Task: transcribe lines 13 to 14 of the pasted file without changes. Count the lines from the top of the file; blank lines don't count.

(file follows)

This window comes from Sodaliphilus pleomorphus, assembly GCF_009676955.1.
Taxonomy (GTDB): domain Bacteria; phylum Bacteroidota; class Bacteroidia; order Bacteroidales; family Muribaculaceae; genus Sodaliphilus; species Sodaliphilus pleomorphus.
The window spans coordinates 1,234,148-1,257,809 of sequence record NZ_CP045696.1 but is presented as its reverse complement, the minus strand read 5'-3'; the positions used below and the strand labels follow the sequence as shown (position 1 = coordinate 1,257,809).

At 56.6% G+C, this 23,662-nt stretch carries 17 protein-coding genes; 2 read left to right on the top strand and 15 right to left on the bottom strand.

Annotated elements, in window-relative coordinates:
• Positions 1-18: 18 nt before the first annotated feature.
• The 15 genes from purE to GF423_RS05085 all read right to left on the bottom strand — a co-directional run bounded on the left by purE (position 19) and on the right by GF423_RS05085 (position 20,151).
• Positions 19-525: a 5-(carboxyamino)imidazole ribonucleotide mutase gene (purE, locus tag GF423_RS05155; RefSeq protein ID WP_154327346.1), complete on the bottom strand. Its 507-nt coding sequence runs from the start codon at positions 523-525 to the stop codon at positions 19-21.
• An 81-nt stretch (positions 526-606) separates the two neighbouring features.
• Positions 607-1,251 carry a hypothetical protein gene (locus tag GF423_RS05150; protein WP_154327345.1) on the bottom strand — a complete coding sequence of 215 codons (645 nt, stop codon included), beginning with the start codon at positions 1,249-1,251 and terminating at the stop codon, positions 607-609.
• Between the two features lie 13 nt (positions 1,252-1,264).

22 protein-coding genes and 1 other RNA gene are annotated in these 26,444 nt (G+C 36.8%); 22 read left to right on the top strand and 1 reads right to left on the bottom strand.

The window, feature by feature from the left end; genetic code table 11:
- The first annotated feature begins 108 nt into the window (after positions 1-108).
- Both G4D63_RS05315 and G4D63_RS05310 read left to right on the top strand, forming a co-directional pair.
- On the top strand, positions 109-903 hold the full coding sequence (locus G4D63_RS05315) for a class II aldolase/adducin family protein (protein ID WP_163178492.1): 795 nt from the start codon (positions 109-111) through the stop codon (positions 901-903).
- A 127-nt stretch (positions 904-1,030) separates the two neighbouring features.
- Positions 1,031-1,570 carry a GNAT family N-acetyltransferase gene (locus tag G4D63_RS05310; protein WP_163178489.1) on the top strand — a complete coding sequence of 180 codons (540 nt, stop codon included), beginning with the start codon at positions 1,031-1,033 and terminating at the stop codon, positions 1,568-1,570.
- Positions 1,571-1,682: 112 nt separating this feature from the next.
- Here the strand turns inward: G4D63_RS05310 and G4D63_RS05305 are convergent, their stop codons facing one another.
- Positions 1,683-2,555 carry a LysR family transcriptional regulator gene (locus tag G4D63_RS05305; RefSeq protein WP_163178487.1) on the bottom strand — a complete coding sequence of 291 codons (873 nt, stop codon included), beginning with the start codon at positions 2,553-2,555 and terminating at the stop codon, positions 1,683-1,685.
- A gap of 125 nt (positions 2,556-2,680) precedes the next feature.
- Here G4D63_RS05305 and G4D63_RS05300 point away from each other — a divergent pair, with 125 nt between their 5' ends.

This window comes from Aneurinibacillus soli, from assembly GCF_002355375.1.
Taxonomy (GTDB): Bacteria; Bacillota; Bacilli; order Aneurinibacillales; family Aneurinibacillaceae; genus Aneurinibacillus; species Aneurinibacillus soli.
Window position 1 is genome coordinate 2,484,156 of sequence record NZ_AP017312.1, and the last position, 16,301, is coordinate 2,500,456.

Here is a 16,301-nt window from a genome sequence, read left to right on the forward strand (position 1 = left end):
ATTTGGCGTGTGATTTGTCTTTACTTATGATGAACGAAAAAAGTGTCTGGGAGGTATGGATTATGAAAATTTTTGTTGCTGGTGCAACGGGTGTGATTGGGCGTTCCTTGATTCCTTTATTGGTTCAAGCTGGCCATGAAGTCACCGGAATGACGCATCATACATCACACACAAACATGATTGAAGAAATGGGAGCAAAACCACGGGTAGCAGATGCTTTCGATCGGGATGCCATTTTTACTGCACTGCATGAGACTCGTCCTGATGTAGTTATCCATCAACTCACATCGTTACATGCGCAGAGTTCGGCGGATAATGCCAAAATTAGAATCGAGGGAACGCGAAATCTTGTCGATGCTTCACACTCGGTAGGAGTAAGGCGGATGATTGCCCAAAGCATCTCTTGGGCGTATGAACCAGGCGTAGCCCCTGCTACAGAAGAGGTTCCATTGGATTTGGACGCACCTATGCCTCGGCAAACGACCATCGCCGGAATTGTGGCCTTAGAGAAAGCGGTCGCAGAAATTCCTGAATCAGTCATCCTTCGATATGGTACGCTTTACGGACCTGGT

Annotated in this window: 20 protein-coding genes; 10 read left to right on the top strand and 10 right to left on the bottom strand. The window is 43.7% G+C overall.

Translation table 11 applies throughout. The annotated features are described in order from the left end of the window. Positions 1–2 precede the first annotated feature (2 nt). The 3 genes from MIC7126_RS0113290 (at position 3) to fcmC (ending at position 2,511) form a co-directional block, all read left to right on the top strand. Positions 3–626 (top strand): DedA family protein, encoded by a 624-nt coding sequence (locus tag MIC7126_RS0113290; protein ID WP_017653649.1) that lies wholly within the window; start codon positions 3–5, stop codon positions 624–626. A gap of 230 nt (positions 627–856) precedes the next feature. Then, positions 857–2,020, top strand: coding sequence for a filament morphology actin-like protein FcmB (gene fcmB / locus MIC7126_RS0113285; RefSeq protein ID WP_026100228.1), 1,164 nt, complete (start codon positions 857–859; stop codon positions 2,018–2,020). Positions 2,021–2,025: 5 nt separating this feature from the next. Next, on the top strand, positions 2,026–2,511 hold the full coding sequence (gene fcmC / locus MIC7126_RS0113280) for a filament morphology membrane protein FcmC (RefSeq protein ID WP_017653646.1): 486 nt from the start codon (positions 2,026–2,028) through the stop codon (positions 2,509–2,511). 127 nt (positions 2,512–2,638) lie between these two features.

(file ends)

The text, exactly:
The window, feature by feature from the left end; genetic code table 11:
- The first annotated feature begins 108 nt into the window (after positions 1-108).